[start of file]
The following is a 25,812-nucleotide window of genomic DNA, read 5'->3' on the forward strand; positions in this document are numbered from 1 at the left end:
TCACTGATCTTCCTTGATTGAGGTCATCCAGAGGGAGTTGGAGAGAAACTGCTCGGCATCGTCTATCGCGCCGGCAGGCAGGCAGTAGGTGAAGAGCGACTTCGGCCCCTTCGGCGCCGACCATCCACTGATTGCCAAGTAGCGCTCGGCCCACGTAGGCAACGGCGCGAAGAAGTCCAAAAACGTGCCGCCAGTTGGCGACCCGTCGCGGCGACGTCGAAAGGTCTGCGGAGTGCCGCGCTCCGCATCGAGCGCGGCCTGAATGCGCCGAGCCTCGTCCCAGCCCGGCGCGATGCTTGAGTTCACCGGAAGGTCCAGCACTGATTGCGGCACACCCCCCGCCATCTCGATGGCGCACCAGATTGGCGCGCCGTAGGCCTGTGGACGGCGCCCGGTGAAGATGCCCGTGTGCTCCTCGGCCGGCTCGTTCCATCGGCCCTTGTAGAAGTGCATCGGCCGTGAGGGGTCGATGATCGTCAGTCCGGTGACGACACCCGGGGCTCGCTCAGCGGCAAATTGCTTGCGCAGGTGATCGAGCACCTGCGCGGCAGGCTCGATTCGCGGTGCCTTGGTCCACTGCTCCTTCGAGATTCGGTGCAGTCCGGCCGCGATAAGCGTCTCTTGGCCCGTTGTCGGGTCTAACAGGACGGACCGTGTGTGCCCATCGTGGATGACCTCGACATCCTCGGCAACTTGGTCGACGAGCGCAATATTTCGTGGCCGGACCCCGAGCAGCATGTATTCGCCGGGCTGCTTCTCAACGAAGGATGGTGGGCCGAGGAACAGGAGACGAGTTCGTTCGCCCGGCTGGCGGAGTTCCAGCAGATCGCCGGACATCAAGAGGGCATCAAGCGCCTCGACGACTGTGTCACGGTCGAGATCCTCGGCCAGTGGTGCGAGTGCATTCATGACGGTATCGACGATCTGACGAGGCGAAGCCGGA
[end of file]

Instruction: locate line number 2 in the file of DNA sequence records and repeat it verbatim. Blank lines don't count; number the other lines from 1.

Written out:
TCACTGATCTTCCTTGATTGAGGTCATCCAGAGGGAGTTGGAGAGAAACTGCTCGGCATCGTCTATCGCGCCGGCAGGCAGGCAGTAGGTGAAGAGCGACTTCGGCCCCTTCGGCGCCGACCATCCACTGATTGCCAAGTAGCGCTCGGCCCACGTAGGCAACGGCGCGAAGAAGTCCAAAAACGTGCCGCCAGTTGGCGACCCGTCGCGGCGACGTCGAAAGGTCTGCGGAGTGCCGCGCTCCGCATCGAGCGCGGCCTGAATGCGCCGAGCCTCGTCCCAGCCCGGCGCGATGCTTGAGTTCACCGGAAGGTCCAGCACTGATTGCGGCACACCCCCCGCCATCTCGATGGCGCACCAGATTGGCGCGCCGTAGGCCTGTGGACGGCGCCCGGTGAAGATGCCCGTGTGCTCCTCGGCCGGCTCGTTCCATCGGCCCTTGTAGAAGTGCATCGGCCGTGAGGGGTCGATGATCGTCAGTCCGGTGACGACACCCGGGGCTCGCTCAGCGGCAAATTGCTTGCGCAGGTGATCGAGCACCTGCGCGGCAGGCTCGATTCGCGGTGCCTTGGTCCACTGCTCCTTCGAGATTCGGTGCAGTCCGGCCGCGATAAGCGTCTCTTGGCCCGTTGTCGGGTCTAACAGGACGGACCGTGTGTGCCCATCGTGGATGACCTCGACATCCTCGGCAACTTGGTCGACGAGCGCAATATTTCGTGGCCGGACCCCGAGCAGCATGTATTCGCCGGGCTGCTTCTCAACGAAGGATGGTGGGCCGAGGAACAGGAGACGAGTTCGTTCGCCCGGCTGGCGGAGTTCCAGCAGATCGCCGGACATCAAGAGGGCATCAAGCGCCTCGACGACTGTGTCACGGTCGAGATCCTCGGCCAGTGGTGCGAGTGCATTCATGACGGTATCGACGATCTGACGAGGCGAAGCCGGA